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Friday, July 10, 2020, 14:15
DPRK leader's sister says summit with US unlikely
By Reuters
Friday, July 10, 2020, 14:15 By Reuters

In this March 2, 2019 photo, Kim Yo-jong, sister of the Democratic People's Republic of Korea (DPRK) leader Kim Jong-un, attends a wreath-laying ceremony at Ho Chi Minh Mausoleum in Hanoi, Vietnam. (JORGE SILVA / POOL / AP)

SEOUL / PYONGYANG - Kim Yo-jong, the sister of the Democratic People’s Republic of Korea’s (DPRK) leader, said another summit with the United States would only be useful for Washington at this point, but added that her country had no intention of “threatening the US,” according to state media.

Kim said in her personal opinion, another summit between leader Kim Jong-un and US President Donald Trump might not happen this year “but we never know,” news agency KCNA reported on Friday

Kim, the first vice department director of the Central Committee of the Workers' Party of Korea, said in her personal opinion, there is unlikely to be another summit between leader Kim Jong-un and US President Donald Trump this year but “a surprise thing may still happen,” news agency KCNA reported on Friday.

US Secretary of State Mike Pompeo said on Thursday he was “very hopeful” about resuming talks with the DPRK about denuclearisation and appeared to leave open the possibility of another summit between the countries’ leaders.

Kim Yo-jong’s comments came a day after the US point man for the DPRK, Deputy Secretary of State Stephen Biegun, wrapped up a three-day visit to Seoul where he rejected speculation he was seeking to meet DPRK officials during his trip, but said the United States was open to talks.

Recent DPRK statements have rejected the idea of new talks, and Kim reiterated Pyongyang’s objections to what it sees as hostile and self-serving policies of the United States.

"Let me assume that the DPRK-US summit talks does occur. The thing is that, in this case, the US would have a sigh of relief by means of dialogue alone with our leadership, buying time to be assured by the personal relations between the top leaders again. But, we have nothing to gain from a negotiation with the US, and we do not even harbor any expectation about it," Kim Yo-jong said.

"The US only wishes to buy time, keeping the door open to dialogue and calming us down. There is no need for us to sit across with the US right now, who is obsessed with the thoughts on what and how it can get more from us over the negotiating table, and I think it is the issue to be decided when the major changes are made in the attitude of the US," she added.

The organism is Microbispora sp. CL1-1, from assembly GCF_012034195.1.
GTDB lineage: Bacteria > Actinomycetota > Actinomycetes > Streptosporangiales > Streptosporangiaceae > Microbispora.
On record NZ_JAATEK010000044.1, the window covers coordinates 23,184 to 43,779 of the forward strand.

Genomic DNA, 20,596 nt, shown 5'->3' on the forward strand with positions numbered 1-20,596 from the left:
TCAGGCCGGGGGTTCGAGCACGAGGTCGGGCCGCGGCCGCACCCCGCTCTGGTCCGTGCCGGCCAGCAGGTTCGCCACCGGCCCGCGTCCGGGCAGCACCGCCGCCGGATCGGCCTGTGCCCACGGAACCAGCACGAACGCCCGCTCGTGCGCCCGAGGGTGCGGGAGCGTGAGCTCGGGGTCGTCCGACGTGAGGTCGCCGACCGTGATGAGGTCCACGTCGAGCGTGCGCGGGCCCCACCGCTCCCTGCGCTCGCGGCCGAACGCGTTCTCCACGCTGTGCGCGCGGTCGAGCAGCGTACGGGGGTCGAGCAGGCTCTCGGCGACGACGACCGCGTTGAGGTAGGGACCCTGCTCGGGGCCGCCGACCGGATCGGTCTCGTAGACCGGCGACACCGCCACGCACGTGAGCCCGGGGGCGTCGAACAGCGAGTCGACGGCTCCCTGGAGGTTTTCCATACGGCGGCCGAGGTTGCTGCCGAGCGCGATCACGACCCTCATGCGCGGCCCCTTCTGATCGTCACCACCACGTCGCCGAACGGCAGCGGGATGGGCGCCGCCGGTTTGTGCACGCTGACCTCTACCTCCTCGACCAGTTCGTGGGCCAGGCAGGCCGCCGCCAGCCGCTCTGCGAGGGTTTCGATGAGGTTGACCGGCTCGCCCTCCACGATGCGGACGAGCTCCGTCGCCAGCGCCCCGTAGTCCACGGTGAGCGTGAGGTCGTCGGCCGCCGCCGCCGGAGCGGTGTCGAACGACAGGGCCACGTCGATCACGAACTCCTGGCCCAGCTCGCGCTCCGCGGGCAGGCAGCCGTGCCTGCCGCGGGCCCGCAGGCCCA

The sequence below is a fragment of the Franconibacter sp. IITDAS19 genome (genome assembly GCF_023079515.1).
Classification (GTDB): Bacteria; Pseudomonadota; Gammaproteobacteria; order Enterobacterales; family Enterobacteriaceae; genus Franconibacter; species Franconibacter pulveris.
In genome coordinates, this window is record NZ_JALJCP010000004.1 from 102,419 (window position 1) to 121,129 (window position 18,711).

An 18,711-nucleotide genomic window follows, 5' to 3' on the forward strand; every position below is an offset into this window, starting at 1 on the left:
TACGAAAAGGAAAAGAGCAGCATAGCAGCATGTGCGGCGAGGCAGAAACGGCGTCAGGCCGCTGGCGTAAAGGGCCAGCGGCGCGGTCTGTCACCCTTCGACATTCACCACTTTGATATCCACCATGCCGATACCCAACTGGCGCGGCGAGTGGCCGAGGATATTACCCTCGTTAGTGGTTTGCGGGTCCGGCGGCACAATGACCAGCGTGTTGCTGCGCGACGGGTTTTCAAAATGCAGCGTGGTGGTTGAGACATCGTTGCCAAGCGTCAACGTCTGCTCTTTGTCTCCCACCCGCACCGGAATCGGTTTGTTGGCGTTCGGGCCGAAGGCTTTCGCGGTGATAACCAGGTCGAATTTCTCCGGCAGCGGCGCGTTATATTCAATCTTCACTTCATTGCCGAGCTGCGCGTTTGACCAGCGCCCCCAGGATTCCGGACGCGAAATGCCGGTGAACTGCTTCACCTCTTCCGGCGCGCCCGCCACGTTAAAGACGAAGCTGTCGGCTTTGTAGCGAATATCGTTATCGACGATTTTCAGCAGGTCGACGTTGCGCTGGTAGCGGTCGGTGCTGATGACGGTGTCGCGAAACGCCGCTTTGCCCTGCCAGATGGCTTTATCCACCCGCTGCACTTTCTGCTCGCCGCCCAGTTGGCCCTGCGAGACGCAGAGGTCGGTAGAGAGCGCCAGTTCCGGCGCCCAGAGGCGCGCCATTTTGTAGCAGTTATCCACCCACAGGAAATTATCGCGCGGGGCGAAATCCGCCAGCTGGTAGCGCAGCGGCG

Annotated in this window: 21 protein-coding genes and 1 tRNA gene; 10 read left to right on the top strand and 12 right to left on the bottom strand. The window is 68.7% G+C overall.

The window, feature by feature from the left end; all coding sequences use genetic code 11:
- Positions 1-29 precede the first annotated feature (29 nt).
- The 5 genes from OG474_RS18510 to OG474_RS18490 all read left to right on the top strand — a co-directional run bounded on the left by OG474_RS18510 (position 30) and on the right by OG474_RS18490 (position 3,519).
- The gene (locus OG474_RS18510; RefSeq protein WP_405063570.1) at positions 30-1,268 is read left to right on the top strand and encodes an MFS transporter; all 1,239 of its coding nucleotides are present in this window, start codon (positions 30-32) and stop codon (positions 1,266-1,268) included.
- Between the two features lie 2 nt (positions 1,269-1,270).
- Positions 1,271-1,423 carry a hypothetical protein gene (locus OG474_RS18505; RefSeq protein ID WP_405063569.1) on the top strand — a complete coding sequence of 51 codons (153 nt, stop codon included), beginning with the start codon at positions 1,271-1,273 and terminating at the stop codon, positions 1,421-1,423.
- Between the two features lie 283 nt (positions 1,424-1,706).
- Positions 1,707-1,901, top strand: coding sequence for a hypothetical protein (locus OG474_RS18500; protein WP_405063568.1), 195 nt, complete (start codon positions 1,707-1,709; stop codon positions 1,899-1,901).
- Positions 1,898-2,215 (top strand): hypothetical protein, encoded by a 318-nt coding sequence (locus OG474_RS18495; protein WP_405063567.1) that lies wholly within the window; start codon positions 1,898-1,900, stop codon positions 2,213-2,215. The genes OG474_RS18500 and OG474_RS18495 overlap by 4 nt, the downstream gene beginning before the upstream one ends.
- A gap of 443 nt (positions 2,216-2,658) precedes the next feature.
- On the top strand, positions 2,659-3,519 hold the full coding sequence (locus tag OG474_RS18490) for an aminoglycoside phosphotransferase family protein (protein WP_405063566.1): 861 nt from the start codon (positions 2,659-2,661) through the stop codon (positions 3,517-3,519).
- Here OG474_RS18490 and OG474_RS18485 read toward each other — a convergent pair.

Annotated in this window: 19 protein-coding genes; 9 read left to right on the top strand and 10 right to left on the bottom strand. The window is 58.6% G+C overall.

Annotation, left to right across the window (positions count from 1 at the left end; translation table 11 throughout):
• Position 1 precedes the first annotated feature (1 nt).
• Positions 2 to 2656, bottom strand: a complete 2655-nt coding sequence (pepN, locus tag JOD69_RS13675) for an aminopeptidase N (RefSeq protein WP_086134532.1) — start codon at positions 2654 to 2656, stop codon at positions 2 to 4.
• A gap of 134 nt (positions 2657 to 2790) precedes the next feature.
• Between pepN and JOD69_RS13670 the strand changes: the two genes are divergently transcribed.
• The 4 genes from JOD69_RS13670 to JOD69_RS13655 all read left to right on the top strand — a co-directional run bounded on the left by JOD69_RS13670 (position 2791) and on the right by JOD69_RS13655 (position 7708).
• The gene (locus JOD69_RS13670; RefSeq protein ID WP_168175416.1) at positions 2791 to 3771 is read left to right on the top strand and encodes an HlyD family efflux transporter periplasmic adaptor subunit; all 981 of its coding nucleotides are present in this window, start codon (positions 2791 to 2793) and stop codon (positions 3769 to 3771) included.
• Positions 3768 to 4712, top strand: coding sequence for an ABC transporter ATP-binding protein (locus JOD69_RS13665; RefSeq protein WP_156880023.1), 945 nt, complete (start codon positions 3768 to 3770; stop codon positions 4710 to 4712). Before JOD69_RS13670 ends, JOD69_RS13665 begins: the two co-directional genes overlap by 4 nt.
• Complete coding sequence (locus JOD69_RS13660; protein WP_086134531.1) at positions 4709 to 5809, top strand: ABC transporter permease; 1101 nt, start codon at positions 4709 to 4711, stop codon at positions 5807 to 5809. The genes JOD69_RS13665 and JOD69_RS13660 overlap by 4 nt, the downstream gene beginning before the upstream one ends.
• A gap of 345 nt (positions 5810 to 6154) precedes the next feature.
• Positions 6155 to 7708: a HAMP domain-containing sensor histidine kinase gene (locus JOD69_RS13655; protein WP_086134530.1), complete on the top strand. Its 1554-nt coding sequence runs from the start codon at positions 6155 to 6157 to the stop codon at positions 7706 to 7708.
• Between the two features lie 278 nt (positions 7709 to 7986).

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Kim said Pyongyang would remain optimistic about a change in the US attitude.

"We would like to make it clear that it does not necessarily mean the denuclearization is not possible. But what we mean is that it is not possible at this point of time," she said.

"I remind the US that the denuclearization on the Korean peninsula can be realized only when there are major changes made on the other side, i.e. the irreversible simultaneous major steps to be taken in parallel with our actions," she added.

Her comments were couched in a somewhat softer tone than previous statements, and she even noted she had received special permission to view recordings of the recent Fourth of July Independence Day celebrations in the United States.

“We do not have the slightest intention to pose a threat to the US.... Everything will go smoothly if they leave us alone and make no provocation on us,” she said.

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Kim said it was unclear if mixed messages of engagement and pressure from Trump and his aides are an “intentional scheme or a result of the President’s loose grip of power.”

She said her brother had instructed her to pass on greetings to Trump and send him wishes for success in his work. But even if the relationship between the leaders is good, Washington will return to being hostile and the DPRK needs to shape its policies in preparation for leaders other than Trump, Kim said.

Kim Jong-un and Trump exchanged threats and insults in 2017 as the DPRK rapidly advanced its missile and nuclear weapons technology, before ties warmed in early 2018.

The two leaders have met three times, but failed to find a compromise over the DPRK’s nuclear weapons program, or the international sanctions imposed on Pyongyang.

With Xinhua inputs

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